• Karimandom Colony designed by Cost ford (Laurie Baker Center for Habitat Studies), Thiruvananthapuram – open space on each floor for carrying economic activities

Infrastructure Requirements

  • Employs 35 million people directly or indirectly
  • Demand for urban transport is growing
  • 2/3rd of total population live in Class I towns (population > 1,00,000)
  • 1963: Zakaria Committee – set urban service norms
  • 1974: TCPO
  • 1989: Operations Research Group
  • 1991: Ministry of Urban development
  • 1999: Central Public Health and Environmental Engineering Organization
  • 2006: National Urban Transport Policy
  • 2011: Ishar Judge Ahluwalia Committee on India Urban Infrastructure and Services
  • 2007: 1st policy specific to urban housing was National Urban Housing and Habitat Policy
  • Rajiv Awas Yojana: Affordable housing to urban poor – rolled into HUA-2022
  • Affordable Housing in Partnership: Market solution approach by private players
  • JNNURM: construct 1.5 million houses for urban poor b/w 2005 - 2012 in 65 cities
  • PMAY – allocation of 15,000 to 23,000 crore
  1. PMAY Phase I (2015 - 17) -100 cities
  2. PMAY Phase II (2017 - 19) – 200 cities
  3. PMAY Phase III (2019 - 22) – rest all cities
  • 4861 cities of 5161 cities don’t have partial sewerage network
  • 50 % houses in Bangalore and Hyderabad don’t have sewerage connections
  • Lack of waste water treatment leads to $15 billion spent in treating water-borne diseases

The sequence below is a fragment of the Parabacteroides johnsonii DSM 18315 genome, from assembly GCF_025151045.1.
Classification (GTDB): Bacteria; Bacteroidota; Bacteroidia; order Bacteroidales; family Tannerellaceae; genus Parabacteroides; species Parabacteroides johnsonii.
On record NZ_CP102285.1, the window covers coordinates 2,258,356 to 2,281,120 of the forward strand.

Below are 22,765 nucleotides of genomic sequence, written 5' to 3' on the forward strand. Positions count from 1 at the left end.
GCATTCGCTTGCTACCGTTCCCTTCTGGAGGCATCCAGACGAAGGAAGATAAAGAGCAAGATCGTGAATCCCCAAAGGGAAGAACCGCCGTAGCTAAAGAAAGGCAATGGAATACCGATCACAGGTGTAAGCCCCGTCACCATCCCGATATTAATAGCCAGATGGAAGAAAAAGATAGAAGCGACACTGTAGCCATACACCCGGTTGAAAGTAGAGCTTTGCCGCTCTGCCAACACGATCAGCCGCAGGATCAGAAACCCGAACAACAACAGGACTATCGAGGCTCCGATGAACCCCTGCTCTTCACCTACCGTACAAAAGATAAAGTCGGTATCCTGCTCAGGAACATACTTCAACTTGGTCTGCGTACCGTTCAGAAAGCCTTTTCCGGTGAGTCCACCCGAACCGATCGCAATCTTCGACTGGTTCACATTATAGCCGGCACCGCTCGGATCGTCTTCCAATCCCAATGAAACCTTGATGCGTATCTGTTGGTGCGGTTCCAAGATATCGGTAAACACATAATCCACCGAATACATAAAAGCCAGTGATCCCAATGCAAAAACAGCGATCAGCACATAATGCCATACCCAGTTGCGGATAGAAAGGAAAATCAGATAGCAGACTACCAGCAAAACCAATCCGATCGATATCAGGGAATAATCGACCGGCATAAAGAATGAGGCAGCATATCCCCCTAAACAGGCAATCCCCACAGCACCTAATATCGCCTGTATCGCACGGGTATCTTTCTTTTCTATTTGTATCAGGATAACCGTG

• 60 % of India’s waste is biodegradable and can be used as compost
  • India – public transport is only 22 % as compared to 49 % in lower and middle income group nations and 40 % in upper income nations

Durable Housing in India

  • Census house – house structure with roof – person if does not live in census house is homeless
  • Govt. targets to build 3 crore houses for rural poor in next seven years
  • National Technical Support Agency – to be built up to provide technical support in achieving target
  • Online monitoring by MIS AwaasSoft Scheme and mobile app AwaasApp for inspection and geo-tagging of houses
  • PMAY-G: Assistance of Rs. 1.2 lakh in plain area and Rs. 1.3 lakh in hilly states
  • Innovative Strategies – could be added later like adequate living space, rain water harvesting system and verandah
  • 4 crore rural households facing house deprivation according to Socio-Economic Caste Census, 2011
  • Provide support of 90 person days unskilled wage employment at current rate to PMAY-G beneficiary to construct house along with MGNREGA